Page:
The economic recovery in the world in 2021 turned out to be somewhat stronger than expected: 6.1% GDP growth after a 3.1% fall. Everything was going well in China and the US, although in the Eurozone, 5.3% growth did not compensate for the fall of 6.4% in 2020, which unnerved business and politicians. Of course, this growth has generated significant demand for commodities and energy products. But there was no misfortune — happiness helped! The rise in personal commodity consumption (services are still clamped), in particular the growth in the use of motor fuels, metals and the rest of the raw materials. Prices have been rising throughout 2021, in particular for gas in the EU, as LNG from the US and Qatar has largely gone to Asia as of August. So the so-called “boom risk” for energy prices has taken a political significance. For the first time, perhaps, in the history of the business cycle, the growth of world GDP by six percent (!) was declared an unprecedented energy crisis.

This is still a crisis of perception of the world - a risk that is difficult to foresee. What was easy to foresee and was predicted was the low capital investment in the world in oil and gas production, since two strong factors, a cyclical and a structural one, coincided. During a crisis, investment in capacity falls the most and for longer than consumer demand. Investments in oil and gas production by large Western companies peaked back in 2015, and in 2020 they fell very sharply and did not grow in 2021; they are estimated for 2022-2023 as very “flat”. This is normal for the business cycle, but it is even more natural for a period of structural shifts. Large oil and gas companies in the West receive huge profits due to rising prices, but they use them in the interests of shareholders — dividends and the redemption of company debts. Mining investment has remained flat, so sooner or later consumer prices are bound to rise.

Was there a crisis in the energy sector in 2021, and in what sense? The increase in primary energy consumption in the world in 2021 amounted to 5.8%. No one froze and nothing stopped, but the nerves of the politicians were shattered. However, it became expensive after a long period of consumer price stability and low gas prices, especially in 2020. Oil consumption in the world in 2021 increased 6% (it had fallen by 9.1% in 2020). But gas consumption in the world in 2020 fell only by 1.6%, and increased by 5.3% in 2021. In the EU, the decline was deeper (-2.9%), and the growth was not so noticeable (4.6%). Where did the gas go? For example, China increased consumption in 2010—2019 by an average of 13% per year, by 9.2% in 2020 and by 12.8% in 2021. There’s nothing mysterious or conspiratorial. Perhaps we ‘re observing a probably not new, but unexpectedly strong risk of hysteria about the usual work of markets during a recovery after a recession.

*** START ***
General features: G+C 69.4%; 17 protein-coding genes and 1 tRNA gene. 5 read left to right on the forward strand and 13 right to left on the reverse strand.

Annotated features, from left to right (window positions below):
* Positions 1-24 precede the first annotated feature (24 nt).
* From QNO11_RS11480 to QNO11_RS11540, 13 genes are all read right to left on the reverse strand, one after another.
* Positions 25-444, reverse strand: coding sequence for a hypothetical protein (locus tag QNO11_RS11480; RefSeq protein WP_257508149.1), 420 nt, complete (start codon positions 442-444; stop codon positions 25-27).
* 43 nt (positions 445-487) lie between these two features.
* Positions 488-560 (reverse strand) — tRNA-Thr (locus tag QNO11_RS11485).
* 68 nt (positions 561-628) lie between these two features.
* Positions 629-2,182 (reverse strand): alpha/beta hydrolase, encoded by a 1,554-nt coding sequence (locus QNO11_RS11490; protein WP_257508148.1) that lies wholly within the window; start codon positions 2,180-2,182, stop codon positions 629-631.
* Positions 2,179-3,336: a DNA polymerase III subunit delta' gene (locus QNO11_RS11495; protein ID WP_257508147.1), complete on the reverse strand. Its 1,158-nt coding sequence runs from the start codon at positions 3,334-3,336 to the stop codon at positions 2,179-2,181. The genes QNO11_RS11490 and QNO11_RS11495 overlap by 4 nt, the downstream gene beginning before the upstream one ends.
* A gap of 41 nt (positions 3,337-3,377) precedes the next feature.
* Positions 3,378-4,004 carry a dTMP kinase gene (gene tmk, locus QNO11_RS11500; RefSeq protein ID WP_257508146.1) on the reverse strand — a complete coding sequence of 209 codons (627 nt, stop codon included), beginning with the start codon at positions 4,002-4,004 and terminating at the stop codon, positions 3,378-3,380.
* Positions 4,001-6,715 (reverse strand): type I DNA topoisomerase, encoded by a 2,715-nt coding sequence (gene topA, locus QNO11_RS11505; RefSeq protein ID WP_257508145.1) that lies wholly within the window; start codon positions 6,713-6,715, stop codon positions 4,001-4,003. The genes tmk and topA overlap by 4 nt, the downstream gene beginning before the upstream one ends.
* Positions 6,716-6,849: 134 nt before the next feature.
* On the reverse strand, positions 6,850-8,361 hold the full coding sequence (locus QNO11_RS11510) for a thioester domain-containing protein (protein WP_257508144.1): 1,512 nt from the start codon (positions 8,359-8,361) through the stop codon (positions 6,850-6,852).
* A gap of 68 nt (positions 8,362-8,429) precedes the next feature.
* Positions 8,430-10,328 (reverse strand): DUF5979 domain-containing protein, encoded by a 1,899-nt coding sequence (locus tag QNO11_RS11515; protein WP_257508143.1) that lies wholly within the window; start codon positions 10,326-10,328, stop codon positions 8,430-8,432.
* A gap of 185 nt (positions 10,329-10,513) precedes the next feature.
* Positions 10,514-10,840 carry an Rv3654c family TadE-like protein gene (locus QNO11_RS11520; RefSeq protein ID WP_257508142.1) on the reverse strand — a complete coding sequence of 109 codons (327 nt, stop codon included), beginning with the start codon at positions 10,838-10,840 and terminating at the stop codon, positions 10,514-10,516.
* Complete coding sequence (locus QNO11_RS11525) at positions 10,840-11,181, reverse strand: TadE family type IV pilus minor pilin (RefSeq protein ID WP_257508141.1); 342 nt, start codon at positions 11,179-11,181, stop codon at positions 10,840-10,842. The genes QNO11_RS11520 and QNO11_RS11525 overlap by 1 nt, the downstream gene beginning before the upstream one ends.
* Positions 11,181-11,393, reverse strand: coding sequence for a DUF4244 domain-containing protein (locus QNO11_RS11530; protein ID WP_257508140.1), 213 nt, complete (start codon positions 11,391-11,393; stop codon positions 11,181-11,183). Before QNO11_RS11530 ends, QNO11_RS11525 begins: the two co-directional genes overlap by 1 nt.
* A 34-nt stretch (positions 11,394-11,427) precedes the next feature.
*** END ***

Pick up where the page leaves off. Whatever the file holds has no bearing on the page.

The risks facing gas suppliers is understandable — at high prices, importers do not like them. The exception is the United States with its $150 per 1,000 cubic meters of gas on the domestic market and delivery costs in the region of $300-350. Therefore, their exports first went to Asia for $1,000. An export price to the EU of $500 in August 2021, and for $1,000 in the EU in winter, exports from the United States in the winter of 2022, well, $2000 in early August 2022. The export price of gas from Gazprom to the EU in 2020 was about $140 per 1,000 cubic meters, but that did not evoke much sympathy, nor did 40 years of supplying gas to the EU, on which continental prosperity was largely based.

The risk facing gas importers in the context of rising prices, like in 2010 or 2021, is understandable — large energy intermediaries find themselves between their internal tariffs for households and businesses (historically established, low by the end of 2020) and rapidly rising supply prices. But this is a financial risk, which is solved either by the financial sector or by the state, depending on the level of the country's welfare and legal features. Ultimately, this risk is passed on to the consumer. This is where differences begin, and not only between developed countries and countries that are not very developed. The well-to-do strata easily endures the rise in prices for motor fuel, gas and electricity, while the poor have a hard time. Here, of course, there are social risks.

A difficult situation is developing for the EU business sector in gas chemistry and nitrogen fertilizers. Global competition is a merciless business, and with prices over $500 in the fall of 2021, gas consumption in EU industry was already falling. The gain, of course, is with American suppliers, bearing in mind the large gap in the price of gas between costs in the United States and elsewhere. Now — with prices of 1,000—2,000  dollars — there is another question about the cost of filling underground gas storage tanks (UGS) in the EU. In practice, these billions of cubic meters injected into UGSs are priced above historical levels, so that they pass on current import prices to the costs of businesses and families in the winter. What is the “scope of the question”? The EU consumes about 400 billion cubic meters per year, and before the winter season, UGS facilities usually accumulate about 100 billion. The low level of accumulated stocks in the fall of 2021 caused panic and speculative price increases (from $500 to $1,000 per thousand cubic meters). However, in winter in Europe, the cold was ordinary, and nothing dramatic happened in real life. No one was left without heat, but gas became more expensive, “like in Asia”, both for residents and for industry. The memory of the price of $140 in 2020 was certainly an important factor, but cheap gas now is not an EU privilege, but a rare temporary combination of factors, in particular Russian supplies. Nothing lasts forever in a pipe.